Falling in love is an experience filled with surprises. You never know what to expect, and things never go quite as you had planned. Dan Burns (Steve Carell) is a family-advice columnist and widowed father of three daughters. He is still reeling from the death of his wife four years ago. His coping strategy is to set up a series of strict rules for himself and his girls. Of course, it helps to be able to use some of this material in his column.

Dan and the kids arrive for an annual fall weekend with his large extended family at the home of his parents (John Mahoney and Dianne Wiest). Seeing that he is frazzled from the trip, his mother wisely suggests that he take some time off for himself and go into town to get the newspapers. Dan stops in a bookshop and meets Marie (Juliette Binoche), a beautiful, well-traveled, and articulate woman who rings all his bells and more. Best of all, she is totally fascinated by him. They go for tea, and he ends up telling her the story of his complicated life. She is a sensitive listener who laughs and cries at all the right places. Time flies and Marie has to leave. Dan goes home and admits to all within hearing distance that he's met someone. His brother Mitch (Dane Cook) then introduces his new girl friend to the family. It is none other than Marie.

Peter Hedges is a screenplay writer and director who consistently delivers emotionally rich films about credible characters we can identify with and care about. We loved the quirky people in What's Eating Gilbert Grape, the very funny friends and lovers in About a Boy, and the dysfunctional family in Pieces of April. Hedges directs this comedy from a screenplay he co-wrote with Pierce Gardner.

Dan is a serious man who finds himself in a situation that he is totally ill-equipped to handle. On the one hand, he is falling in love with Marie and on the other hand, he doesn't want to steal her from his brother. Dan also is in the midst of a major battle with his teenage daughter Cara (Brittany Robertson) who is being romanced by a handsome young boy. He frowns upon the way she has caved in to reckless desire, convinced that she can be totally in love in just three days, but now he finds himself in the identical situation with Marie. Dan's obsession leads him to ignore the needs of his other two daughters. Jane (Allison Pill) wants to use her new driver's license, but he's reluctant to let her take the steering wheel. And Lilly (Marlene Lawston), a fourth-grader, has made a gift for her dad but when she asks him to come see it, he tells her he'll come later, and then he forgets. The girls seem to agree that he might be a good father as an authority figure, but he's a lousy dad.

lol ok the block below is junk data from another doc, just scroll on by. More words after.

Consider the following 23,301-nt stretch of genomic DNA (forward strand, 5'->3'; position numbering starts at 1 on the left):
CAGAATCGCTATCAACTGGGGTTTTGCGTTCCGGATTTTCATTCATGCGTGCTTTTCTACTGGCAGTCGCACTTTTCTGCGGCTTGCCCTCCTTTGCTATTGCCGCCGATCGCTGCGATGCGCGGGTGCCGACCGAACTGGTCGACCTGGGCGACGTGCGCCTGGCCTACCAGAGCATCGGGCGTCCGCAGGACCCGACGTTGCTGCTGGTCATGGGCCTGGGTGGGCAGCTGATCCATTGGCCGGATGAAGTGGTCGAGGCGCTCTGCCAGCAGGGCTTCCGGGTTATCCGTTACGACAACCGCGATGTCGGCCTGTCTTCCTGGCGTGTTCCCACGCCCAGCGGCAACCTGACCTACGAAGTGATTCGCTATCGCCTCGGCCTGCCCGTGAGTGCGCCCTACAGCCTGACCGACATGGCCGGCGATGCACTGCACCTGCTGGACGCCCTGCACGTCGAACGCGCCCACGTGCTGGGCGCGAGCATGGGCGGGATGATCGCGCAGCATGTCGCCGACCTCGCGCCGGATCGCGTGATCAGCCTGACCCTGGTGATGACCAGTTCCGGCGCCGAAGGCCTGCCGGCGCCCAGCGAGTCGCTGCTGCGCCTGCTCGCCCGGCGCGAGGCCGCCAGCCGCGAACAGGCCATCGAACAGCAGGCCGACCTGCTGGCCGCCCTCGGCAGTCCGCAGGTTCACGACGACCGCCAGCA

It is hard for Dan to keep a secret, and the other members of the clan begin to wonder what is wrong with him. In a very funny sequence, he goes out on a date arranged by his mother with Ruthie Draper (Emily Blunt) with Marie and Mitch joining them. Jealousy is often a last resort ploy of those caught up in a love that defies all logic and reason. The most emotionally touching sequence involves Dan joining his brother in a family talent show rendering of Peter Townshend's "Let My Love Open the Door." It is a perfect metaphor for what needs to happen with Dan and Marie. Come to think of it, love's the only thing that can set any of us free!

Special DVD features include audio commentary with writer/director Peter Hedges; a featurette: "Just Like Family: The Making of Dan in Real Life"; a featurette: "Handmade Music: Creating the Score"; deleted scenes, with optional commentary; and real-life outtakes.